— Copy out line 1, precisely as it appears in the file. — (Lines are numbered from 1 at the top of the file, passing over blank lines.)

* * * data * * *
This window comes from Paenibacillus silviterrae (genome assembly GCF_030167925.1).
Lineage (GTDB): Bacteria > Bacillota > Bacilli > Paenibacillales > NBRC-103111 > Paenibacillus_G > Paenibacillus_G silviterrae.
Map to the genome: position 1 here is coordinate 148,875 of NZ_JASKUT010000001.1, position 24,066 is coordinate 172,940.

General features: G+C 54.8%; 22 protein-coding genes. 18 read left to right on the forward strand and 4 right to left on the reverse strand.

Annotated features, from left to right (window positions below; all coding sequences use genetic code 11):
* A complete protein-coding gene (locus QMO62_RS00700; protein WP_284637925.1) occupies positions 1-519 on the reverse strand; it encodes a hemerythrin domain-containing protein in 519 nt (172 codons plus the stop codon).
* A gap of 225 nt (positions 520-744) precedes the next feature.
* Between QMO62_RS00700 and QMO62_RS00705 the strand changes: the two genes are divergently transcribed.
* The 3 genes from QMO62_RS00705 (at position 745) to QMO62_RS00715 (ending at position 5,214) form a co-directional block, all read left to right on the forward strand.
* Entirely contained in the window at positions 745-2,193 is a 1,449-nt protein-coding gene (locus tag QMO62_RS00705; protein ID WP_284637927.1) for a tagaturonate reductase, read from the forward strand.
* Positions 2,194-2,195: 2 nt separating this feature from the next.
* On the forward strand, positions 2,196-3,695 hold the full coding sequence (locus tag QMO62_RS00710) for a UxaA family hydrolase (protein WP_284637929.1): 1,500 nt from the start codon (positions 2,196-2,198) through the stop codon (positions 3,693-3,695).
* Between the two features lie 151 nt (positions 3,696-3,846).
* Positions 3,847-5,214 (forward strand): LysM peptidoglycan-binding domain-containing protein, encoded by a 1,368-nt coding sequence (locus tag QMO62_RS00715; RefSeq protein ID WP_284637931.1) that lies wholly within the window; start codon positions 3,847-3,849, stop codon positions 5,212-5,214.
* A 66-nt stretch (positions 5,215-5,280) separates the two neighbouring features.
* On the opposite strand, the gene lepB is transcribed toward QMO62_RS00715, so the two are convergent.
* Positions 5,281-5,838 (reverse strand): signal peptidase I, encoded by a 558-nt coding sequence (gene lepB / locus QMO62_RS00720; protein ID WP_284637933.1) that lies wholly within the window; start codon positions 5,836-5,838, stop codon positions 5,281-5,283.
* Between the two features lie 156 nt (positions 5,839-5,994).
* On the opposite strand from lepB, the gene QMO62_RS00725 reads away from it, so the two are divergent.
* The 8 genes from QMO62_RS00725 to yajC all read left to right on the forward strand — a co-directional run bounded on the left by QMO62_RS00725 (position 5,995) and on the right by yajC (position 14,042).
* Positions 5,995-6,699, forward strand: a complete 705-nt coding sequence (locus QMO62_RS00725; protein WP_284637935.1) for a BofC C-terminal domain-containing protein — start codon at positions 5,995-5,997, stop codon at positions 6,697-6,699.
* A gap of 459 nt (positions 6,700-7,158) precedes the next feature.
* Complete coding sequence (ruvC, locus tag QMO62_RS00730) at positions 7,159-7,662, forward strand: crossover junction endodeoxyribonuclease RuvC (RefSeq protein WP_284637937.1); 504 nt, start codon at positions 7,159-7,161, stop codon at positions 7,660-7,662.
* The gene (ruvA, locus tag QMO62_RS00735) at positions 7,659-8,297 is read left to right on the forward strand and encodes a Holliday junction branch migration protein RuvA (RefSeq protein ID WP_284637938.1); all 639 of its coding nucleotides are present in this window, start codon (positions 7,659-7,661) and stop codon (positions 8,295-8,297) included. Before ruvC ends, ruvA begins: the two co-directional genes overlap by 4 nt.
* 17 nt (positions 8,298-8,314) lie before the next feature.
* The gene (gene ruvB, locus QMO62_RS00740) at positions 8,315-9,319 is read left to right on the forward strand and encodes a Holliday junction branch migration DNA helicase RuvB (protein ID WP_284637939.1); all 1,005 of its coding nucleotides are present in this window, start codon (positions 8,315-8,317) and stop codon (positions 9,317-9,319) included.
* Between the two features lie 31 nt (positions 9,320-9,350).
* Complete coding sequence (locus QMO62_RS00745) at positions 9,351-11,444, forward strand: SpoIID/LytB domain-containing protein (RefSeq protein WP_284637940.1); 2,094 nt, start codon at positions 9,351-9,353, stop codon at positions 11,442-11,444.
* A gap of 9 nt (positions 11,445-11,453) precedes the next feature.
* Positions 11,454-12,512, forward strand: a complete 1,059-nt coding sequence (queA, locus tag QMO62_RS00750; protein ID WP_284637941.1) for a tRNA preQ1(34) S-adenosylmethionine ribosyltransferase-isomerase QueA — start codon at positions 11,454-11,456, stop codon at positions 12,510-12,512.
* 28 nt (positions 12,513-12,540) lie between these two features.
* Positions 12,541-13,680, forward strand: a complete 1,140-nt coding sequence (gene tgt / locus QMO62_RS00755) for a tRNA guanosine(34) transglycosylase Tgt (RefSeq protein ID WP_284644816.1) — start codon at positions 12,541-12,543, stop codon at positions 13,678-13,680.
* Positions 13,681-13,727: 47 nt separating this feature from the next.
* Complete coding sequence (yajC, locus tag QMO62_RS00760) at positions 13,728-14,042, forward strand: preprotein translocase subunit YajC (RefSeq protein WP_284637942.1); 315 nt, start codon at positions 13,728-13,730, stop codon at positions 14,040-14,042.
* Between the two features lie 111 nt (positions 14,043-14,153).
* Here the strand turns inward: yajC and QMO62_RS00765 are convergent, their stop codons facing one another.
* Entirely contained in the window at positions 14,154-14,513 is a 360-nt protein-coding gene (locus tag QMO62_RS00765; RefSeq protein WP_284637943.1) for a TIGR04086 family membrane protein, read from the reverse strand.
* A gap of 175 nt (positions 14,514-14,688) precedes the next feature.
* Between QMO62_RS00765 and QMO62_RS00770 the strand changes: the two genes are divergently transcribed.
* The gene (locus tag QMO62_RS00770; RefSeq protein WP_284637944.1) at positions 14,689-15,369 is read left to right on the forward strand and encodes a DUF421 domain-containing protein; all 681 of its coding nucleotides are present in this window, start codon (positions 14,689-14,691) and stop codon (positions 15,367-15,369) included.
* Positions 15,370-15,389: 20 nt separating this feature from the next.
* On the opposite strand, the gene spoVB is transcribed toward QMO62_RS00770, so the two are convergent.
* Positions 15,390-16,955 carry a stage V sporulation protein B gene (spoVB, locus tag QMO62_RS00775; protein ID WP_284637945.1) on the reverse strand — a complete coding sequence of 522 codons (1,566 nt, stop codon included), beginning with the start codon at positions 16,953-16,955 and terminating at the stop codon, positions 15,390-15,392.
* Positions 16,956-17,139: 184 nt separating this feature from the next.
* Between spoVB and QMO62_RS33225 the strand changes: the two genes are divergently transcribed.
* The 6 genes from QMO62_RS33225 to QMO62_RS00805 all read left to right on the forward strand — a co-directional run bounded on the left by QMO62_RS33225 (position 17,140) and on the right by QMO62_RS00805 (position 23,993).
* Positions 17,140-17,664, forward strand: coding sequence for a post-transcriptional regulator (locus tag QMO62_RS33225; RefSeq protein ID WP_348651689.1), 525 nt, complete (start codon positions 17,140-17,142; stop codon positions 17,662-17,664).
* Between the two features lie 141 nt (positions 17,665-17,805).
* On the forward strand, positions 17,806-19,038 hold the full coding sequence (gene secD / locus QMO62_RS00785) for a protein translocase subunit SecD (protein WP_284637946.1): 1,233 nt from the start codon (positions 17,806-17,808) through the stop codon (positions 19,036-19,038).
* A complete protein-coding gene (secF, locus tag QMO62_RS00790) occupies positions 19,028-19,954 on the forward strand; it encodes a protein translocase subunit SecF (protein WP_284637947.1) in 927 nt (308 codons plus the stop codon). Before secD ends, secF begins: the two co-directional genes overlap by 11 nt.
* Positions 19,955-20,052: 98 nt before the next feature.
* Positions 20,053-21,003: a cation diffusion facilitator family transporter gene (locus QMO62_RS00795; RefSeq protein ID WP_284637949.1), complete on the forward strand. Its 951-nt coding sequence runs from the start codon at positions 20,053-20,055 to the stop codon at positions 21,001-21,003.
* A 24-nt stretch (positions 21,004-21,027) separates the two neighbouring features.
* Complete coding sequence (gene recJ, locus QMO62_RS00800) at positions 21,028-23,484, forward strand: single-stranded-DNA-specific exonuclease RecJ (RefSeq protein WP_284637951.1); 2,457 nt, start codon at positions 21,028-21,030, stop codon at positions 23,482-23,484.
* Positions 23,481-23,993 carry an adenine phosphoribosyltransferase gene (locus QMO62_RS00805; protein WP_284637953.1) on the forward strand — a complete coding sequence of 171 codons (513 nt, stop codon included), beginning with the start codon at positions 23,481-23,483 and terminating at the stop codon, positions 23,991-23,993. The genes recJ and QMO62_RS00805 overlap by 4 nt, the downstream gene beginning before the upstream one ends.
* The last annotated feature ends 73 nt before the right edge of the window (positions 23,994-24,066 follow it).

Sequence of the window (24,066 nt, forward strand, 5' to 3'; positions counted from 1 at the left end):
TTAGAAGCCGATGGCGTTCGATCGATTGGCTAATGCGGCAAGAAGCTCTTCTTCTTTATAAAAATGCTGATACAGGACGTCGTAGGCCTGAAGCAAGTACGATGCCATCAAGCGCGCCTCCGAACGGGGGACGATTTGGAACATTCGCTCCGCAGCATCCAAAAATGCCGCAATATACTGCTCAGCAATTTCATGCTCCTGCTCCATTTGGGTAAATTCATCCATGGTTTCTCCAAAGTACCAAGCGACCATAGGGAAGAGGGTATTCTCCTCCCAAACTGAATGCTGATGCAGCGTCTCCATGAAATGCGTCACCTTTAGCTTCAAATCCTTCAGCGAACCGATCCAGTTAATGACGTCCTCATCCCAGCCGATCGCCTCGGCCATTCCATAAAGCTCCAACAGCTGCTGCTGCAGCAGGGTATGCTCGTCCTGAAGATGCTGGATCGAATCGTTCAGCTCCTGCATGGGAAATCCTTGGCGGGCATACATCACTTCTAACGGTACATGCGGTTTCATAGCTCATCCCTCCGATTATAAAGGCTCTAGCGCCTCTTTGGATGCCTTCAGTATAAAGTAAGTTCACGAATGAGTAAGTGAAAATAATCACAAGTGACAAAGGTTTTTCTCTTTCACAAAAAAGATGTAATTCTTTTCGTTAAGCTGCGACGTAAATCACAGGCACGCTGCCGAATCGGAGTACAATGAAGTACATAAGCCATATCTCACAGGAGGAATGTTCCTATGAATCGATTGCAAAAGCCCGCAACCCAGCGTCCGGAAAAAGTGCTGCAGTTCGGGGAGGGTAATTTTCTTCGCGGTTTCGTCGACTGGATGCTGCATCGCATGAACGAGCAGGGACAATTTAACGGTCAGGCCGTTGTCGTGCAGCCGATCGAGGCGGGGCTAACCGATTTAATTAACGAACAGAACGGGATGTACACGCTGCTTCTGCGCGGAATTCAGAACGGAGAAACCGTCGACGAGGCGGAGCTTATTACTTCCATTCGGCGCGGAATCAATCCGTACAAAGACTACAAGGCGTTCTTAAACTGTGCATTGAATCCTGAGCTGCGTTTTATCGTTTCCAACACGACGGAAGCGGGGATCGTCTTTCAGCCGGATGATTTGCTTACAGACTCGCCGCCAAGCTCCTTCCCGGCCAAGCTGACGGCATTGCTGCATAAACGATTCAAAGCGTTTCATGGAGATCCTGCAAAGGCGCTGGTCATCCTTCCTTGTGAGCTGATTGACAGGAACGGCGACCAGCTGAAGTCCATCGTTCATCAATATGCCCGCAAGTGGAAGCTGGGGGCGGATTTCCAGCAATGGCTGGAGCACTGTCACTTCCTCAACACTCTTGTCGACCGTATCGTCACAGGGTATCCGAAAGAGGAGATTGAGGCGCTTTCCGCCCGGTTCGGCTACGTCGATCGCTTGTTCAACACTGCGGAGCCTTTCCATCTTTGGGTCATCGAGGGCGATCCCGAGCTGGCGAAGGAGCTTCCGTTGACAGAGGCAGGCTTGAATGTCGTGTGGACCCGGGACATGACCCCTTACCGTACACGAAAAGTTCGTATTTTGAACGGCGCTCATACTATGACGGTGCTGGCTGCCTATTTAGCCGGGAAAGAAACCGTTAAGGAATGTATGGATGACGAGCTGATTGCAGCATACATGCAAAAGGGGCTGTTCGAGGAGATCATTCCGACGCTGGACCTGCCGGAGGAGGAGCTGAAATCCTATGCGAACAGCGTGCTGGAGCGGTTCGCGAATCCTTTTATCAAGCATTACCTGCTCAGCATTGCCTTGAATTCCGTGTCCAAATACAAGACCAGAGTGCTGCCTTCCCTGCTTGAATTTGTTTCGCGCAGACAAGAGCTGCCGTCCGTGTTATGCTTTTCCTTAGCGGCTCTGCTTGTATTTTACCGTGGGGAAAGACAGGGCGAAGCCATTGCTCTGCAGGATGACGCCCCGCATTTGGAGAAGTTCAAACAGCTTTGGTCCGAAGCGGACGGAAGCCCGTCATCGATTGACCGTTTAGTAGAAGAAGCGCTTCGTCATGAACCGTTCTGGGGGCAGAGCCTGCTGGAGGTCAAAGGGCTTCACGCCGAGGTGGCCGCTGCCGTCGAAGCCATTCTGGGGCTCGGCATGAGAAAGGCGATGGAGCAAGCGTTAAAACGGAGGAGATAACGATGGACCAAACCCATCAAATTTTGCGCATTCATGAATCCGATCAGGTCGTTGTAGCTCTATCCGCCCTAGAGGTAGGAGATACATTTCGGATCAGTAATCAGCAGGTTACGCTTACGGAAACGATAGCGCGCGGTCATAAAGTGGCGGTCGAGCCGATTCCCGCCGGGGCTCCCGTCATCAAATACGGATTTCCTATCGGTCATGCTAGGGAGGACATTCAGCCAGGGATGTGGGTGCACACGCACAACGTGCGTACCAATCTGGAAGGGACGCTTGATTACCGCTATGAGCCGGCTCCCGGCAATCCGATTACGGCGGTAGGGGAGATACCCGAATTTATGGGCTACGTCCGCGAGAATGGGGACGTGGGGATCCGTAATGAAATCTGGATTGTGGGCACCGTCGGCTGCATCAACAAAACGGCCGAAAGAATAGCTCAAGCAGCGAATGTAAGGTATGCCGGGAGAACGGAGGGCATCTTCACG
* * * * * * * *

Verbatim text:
This window comes from Paenibacillus silviterrae (genome assembly GCF_030167925.1).